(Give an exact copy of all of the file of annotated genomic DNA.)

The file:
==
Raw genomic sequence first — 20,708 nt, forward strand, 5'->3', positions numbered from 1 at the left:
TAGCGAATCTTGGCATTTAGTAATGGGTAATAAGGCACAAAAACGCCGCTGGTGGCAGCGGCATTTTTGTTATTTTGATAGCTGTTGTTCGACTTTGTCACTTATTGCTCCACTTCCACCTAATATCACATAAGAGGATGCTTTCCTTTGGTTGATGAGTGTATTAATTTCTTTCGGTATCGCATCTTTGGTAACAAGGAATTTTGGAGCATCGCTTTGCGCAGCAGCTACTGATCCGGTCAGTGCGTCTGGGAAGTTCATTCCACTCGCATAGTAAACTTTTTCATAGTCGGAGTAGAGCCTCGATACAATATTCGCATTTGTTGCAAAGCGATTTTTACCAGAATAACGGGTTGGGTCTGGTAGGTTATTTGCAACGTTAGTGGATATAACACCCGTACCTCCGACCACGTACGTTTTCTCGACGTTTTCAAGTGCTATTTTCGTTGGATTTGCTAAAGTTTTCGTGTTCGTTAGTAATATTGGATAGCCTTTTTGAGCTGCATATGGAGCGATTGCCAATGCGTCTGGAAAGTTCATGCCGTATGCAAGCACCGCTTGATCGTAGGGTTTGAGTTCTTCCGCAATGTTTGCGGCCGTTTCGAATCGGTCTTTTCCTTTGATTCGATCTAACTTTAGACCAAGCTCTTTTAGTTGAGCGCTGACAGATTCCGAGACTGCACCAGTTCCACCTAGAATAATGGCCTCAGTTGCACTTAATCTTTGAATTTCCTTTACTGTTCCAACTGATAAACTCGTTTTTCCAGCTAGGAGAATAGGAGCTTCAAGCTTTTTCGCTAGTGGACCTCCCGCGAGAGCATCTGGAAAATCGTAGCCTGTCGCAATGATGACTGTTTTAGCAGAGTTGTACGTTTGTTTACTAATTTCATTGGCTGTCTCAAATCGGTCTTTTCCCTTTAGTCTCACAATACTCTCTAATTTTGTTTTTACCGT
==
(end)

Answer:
Raw genomic sequence first — 20,708 nt, forward strand, 5'->3', positions numbered from 1 at the left:
TAGCGAATCTTGGCATTTAGTAATGGGTAATAAGGCACAAAAACGCCGCTGGTGGCAGCGGCATTTTTGTTATTTTGATAGCTGTTGTTCGACTTTGTCACTTATTGCTCCACTTCCACCTAATATCACATAAGAGGATGCTTTCCTTTGGTTGATGAGTGTATTAATTTCTTTCGGTATCGCATCTTTGGTAACAAGGAATTTTGGAGCATCGCTTTGCGCAGCAGCTACTGATCCGGTCAGTGCGTCTGGGAAGTTCATTCCACTCGCATAGTAAACTTTTTCATAGTCGGAGTAGAGCCTCGATACAATATTCGCATTTGTTGCAAAGCGATTTTTACCAGAATAACGGGTTGGGTCTGGTAGGTTATTTGCAACGTTAGTGGATATAACACCCGTACCTCCGACCACGTACGTTTTCTCGACGTTTTCAAGTGCTATTTTCGTTGGATTTGCTAAAGTTTTCGTGTTCGTTAGTAATATTGGATAGCCTTTTTGAGCTGCATATGGAGCGATTGCCAATGCGTCTGGAAAGTTCATGCCGTATGCAAGCACCGCTTGATCGTAGGGTTTGAGTTCTTCCGCAATGTTTGCGGCCGTTTCGAATCGGTCTTTTCCTTTGATTCGATCTAACTTTAGACCAAGCTCTTTTAGTTGAGCGCTGACAGATTCCGAGACTGCACCAGTTCCACCTAGAATAATGGCCTCAGTTGCACTTAATCTTTGAATTTCCTTTACTGTTCCAACTGATAAACTCGTTTTTCCAGCTAGGAGAATAGGAGCTTCAAGCTTTTTCGCTAGTGGACCTCCCGCGAGAGCATCTGGAAAATCGTAGCCTGTCGCAATGATGACTGTTTTAGCAGAGTTGTACGTTTGTTTACTAATTTCATTGGCTGTCTCAAATCGGTCTTTTCCCTTTAGTCTCACAATACTCTCTAATTTTGTTTTTACCGT